Glacier Point.

Near the upper end of the Valley is,
Sentinel Rock, by George Fiske
SENTINEL ROCK 3,100 feet
[Photo by George Fiske]
the locality known as Glacier Point, thirty-two hundred and fifty feet high. From this elevated standpoint we get a fine view of all the upper part of the Valley and surrounding walls, also Vernal and Nevada Falls, and a grand and extensive panorama of the Sierra Nevada range.

Eagle Peak.

This peak, the tallest one of the Three Brothers, is thirty-nine hundred feet above the Valley floor. From this point we get the finest and most extensive view of the Valley, and also a part of the High Sierras in the distance.

Yosemite Point.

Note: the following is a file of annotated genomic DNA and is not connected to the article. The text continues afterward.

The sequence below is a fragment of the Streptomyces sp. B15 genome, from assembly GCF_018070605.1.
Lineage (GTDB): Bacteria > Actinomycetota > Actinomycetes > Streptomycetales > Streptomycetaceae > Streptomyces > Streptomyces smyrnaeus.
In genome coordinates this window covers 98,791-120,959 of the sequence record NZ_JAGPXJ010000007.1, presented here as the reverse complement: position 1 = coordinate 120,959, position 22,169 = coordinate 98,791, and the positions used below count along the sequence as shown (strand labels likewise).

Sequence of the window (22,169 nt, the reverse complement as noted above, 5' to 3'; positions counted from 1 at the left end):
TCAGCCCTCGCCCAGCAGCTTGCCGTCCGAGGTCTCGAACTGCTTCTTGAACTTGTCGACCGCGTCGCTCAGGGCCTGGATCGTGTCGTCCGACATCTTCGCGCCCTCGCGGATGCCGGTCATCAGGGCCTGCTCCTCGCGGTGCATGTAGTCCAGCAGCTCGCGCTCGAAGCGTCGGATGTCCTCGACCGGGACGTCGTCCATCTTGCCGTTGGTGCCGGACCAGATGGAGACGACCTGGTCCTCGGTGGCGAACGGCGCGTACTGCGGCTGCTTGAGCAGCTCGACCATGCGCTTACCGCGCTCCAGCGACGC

Yosemite Point, just east of Yosemite Falls, is thirty-two hundred and twenty feet above the Valley. Here also can be obtained a magnificent view of the Valley far below.

North Dome. Royal Arches. Washington Column.

The North Dome, thirty-seven hundred and twenty-five feet high, is a great rounded mass of granite made up of huge concentric plates of rock overlapping each other.

Lower down on the face of the wall, where the edges have been broken off and carried away, these concentric plates form the great Royal Arches. These Arches show very plainly the concentric structure of the dome, the top of which is only accessible from the rear side.

Adjoining the Royal Arches is a fine shaft of granite known as the Washington Column.

The Half Dome.

The Half Dome, on the opposite side, facing Teneiya Canyon, is five thousand feet in height above the Valley, and is the loftiest mass of rock of those considered as a part of the Yosemite.

Royal Arches, North Dome and Washinton Column, by George Fiske
[Photo by George Fiske]